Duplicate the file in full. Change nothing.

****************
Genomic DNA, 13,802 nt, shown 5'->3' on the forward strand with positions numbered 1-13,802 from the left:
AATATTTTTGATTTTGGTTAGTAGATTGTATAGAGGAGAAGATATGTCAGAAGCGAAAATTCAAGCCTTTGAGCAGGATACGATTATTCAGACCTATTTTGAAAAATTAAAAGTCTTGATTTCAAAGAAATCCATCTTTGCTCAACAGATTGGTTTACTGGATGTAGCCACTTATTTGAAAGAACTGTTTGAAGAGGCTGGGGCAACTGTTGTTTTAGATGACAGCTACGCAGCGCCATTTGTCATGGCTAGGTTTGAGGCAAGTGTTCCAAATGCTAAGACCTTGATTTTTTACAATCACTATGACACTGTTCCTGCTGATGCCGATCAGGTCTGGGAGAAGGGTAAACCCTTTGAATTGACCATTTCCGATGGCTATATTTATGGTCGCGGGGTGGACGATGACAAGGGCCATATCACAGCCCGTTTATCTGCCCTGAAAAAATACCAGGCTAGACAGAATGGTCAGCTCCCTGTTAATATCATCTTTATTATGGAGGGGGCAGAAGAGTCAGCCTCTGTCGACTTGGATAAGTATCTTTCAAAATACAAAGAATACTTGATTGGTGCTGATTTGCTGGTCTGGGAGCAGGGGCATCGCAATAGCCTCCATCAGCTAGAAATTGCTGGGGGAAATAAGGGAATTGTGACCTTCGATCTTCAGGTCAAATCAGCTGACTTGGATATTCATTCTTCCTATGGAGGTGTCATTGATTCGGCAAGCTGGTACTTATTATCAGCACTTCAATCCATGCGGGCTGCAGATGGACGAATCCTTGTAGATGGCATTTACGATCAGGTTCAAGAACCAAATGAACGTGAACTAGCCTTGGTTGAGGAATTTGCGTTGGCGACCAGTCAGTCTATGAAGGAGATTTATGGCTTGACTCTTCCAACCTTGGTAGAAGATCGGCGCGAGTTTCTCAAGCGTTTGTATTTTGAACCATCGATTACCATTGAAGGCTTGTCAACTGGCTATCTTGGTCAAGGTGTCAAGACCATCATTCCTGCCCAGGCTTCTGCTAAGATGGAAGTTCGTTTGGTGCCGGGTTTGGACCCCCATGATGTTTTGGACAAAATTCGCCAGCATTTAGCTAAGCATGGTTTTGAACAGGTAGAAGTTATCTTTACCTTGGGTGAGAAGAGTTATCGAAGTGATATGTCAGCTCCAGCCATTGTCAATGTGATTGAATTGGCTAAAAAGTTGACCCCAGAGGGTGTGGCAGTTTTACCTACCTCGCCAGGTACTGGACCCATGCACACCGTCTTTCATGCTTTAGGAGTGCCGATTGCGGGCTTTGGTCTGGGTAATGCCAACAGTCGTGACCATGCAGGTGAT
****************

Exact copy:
Genomic DNA, 13,802 nt, shown 5'->3' on the forward strand with positions numbered 1-13,802 from the left:
AATATTTTTGATTTTGGTTAGTAGATTGTATAGAGGAGAAGATATGTCAGAAGCGAAAATTCAAGCCTTTGAGCAGGATACGATTATTCAGACCTATTTTGAAAAATTAAAAGTCTTGATTTCAAAGAAATCCATCTTTGCTCAACAGATTGGTTTACTGGATGTAGCCACTTATTTGAAAGAACTGTTTGAAGAGGCTGGGGCAACTGTTGTTTTAGATGACAGCTACGCAGCGCCATTTGTCATGGCTAGGTTTGAGGCAAGTGTTCCAAATGCTAAGACCTTGATTTTTTACAATCACTATGACACTGTTCCTGCTGATGCCGATCAGGTCTGGGAGAAGGGTAAACCCTTTGAATTGACCATTTCCGATGGCTATATTTATGGTCGCGGGGTGGACGATGACAAGGGCCATATCACAGCCCGTTTATCTGCCCTGAAAAAATACCAGGCTAGACAGAATGGTCAGCTCCCTGTTAATATCATCTTTATTATGGAGGGGGCAGAAGAGTCAGCCTCTGTCGACTTGGATAAGTATCTTTCAAAATACAAAGAATACTTGATTGGTGCTGATTTGCTGGTCTGGGAGCAGGGGCATCGCAATAGCCTCCATCAGCTAGAAATTGCTGGGGGAAATAAGGGAATTGTGACCTTCGATCTTCAGGTCAAATCAGCTGACTTGGATATTCATTCTTCCTATGGAGGTGTCATTGATTCGGCAAGCTGGTACTTATTATCAGCACTTCAATCCATGCGGGCTGCAGATGGACGAATCCTTGTAGATGGCATTTACGATCAGGTTCAAGAACCAAATGAACGTGAACTAGCCTTGGTTGAGGAATTTGCGTTGGCGACCAGTCAGTCTATGAAGGAGATTTATGGCTTGACTCTTCCAACCTTGGTAGAAGATCGGCGCGAGTTTCTCAAGCGTTTGTATTTTGAACCATCGATTACCATTGAAGGCTTGTCAACTGGCTATCTTGGTCAAGGTGTCAAGACCATCATTCCTGCCCAGGCTTCTGCTAAGATGGAAGTTCGTTTGGTGCCGGGTTTGGACCCCCATGATGTTTTGGACAAAATTCGCCAGCATTTAGCTAAGCATGGTTTTGAACAGGTAGAAGTTATCTTTACCTTGGGTGAGAAGAGTTATCGAAGTGATATGTCAGCTCCAGCCATTGTCAATGTGATTGAATTGGCTAAAAAGTTGACCCCAGAGGGTGTGGCAGTTTTACCTACCTCGCCAGGTACTGGACCCATGCACACCGTCTTTCATGCTTTAGGAGTGCCGATTGCGGGCTTTGGTCTGGGTAATGCCAACAGTCGTGACCATGCAGGTGAT